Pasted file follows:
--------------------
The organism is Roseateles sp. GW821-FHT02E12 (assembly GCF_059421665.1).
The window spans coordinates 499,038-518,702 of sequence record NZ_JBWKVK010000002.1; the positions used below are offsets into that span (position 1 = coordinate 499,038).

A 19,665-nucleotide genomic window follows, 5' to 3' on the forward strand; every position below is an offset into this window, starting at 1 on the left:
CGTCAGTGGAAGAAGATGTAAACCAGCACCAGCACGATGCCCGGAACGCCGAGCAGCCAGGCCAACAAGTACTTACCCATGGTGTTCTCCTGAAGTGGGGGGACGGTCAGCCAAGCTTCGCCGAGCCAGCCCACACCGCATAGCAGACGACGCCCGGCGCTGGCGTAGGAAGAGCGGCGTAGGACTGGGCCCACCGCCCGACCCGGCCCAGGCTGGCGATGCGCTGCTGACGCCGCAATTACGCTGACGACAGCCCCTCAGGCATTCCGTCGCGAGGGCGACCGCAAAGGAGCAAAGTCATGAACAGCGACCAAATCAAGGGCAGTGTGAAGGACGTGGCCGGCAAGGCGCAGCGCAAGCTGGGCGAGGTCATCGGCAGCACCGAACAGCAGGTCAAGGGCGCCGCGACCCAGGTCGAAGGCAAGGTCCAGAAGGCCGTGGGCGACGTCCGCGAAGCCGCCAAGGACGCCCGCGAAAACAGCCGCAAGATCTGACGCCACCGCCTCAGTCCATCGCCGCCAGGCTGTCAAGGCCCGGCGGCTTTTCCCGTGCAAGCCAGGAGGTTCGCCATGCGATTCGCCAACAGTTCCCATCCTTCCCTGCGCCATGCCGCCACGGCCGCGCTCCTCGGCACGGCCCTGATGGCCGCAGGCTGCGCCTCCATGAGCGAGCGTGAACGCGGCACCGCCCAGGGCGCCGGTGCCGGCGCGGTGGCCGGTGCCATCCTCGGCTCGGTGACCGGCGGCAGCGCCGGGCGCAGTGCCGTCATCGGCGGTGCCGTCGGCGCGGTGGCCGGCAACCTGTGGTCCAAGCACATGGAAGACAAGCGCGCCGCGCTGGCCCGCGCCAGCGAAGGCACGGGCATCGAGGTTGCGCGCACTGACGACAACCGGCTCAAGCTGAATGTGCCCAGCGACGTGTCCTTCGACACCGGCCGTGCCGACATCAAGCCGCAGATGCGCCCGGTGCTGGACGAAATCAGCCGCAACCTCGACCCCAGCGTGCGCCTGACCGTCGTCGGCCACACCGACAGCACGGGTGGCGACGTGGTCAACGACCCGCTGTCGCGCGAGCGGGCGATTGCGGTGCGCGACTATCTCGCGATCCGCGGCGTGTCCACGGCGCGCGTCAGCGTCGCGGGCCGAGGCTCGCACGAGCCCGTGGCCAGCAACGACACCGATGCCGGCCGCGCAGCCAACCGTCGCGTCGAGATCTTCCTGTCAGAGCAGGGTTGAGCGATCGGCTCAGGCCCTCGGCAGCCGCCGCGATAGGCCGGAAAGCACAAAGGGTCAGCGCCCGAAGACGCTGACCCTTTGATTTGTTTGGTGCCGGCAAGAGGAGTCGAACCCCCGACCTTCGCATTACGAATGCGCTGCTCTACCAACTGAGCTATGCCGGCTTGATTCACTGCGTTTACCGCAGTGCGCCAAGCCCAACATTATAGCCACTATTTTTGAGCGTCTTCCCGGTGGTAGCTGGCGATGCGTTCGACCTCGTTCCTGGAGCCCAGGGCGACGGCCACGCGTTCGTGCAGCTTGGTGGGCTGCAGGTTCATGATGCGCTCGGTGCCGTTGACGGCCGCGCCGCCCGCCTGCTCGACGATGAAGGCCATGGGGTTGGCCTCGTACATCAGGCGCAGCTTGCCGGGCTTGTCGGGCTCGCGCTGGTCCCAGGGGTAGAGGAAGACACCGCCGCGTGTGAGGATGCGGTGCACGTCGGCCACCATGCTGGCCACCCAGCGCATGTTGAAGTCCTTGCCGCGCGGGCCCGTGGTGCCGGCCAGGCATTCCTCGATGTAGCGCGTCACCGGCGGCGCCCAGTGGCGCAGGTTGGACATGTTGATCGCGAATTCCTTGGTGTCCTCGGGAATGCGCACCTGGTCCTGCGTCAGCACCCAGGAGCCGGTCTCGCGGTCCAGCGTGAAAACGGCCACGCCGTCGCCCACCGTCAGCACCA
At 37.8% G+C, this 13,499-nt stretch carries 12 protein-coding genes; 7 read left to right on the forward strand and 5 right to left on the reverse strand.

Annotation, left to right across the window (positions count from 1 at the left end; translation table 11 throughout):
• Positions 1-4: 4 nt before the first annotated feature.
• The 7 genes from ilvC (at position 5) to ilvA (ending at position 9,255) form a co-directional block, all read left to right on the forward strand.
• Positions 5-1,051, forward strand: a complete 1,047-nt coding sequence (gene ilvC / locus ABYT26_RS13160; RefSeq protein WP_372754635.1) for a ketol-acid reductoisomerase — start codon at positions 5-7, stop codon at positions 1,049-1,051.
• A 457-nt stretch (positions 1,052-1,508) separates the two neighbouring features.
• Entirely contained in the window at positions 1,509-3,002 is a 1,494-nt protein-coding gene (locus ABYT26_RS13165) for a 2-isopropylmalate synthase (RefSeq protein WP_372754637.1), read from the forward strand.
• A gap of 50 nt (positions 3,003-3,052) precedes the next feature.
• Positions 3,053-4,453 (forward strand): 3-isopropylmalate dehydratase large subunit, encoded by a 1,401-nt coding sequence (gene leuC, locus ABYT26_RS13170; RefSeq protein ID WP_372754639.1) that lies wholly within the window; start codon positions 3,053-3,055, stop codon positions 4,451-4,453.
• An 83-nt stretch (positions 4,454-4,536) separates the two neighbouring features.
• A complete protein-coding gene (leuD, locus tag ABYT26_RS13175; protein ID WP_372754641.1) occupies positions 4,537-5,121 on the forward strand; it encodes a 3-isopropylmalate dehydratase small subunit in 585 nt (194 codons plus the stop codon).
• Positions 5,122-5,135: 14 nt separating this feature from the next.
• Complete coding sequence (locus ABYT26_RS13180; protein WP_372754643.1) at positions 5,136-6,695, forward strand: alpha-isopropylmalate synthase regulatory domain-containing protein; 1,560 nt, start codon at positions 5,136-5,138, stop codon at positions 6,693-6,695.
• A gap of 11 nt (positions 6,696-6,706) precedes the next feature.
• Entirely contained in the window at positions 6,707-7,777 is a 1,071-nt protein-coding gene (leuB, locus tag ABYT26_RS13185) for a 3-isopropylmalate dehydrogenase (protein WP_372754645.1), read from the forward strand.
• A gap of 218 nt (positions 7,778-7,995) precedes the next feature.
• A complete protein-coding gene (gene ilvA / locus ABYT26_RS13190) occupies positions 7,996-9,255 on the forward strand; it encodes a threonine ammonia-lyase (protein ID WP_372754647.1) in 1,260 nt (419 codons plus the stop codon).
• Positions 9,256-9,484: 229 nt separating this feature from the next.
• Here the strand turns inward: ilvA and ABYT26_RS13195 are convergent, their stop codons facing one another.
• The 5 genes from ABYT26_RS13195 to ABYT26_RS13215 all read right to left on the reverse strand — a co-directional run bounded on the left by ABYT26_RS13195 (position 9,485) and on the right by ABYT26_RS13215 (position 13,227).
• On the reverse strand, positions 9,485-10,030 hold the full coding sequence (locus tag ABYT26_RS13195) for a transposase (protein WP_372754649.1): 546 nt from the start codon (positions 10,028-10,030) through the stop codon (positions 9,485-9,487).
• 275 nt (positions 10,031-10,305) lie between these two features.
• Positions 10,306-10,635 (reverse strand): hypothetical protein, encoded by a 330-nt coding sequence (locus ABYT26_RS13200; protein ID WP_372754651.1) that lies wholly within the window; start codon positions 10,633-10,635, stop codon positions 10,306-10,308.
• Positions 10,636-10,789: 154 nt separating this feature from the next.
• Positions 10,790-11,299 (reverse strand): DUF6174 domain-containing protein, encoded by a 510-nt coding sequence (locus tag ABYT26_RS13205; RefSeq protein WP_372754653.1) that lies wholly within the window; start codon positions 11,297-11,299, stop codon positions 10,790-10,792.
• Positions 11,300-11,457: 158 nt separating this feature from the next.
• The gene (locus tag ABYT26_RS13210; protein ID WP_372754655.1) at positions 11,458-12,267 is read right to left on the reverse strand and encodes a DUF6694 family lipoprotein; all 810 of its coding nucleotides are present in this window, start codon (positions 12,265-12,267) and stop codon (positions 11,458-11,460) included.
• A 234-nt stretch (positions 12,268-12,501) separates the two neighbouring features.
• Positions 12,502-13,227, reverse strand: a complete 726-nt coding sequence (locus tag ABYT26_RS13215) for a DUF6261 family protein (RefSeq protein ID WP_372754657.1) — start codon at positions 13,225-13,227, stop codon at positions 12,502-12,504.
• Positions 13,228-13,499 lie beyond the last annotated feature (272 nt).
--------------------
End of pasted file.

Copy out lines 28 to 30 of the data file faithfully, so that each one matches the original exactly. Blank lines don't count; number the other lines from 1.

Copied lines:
• Positions 10,636-10,789: 154 nt separating this feature from the next.
• Positions 10,790-11,299 (reverse strand): DUF6174 domain-containing protein, encoded by a 510-nt coding sequence (locus tag ABYT26_RS13205; RefSeq protein WP_372754653.1) that lies wholly within the window; start codon positions 11,297-11,299, stop codon positions 10,790-10,792.
• Positions 11,300-11,457: 158 nt separating this feature from the next.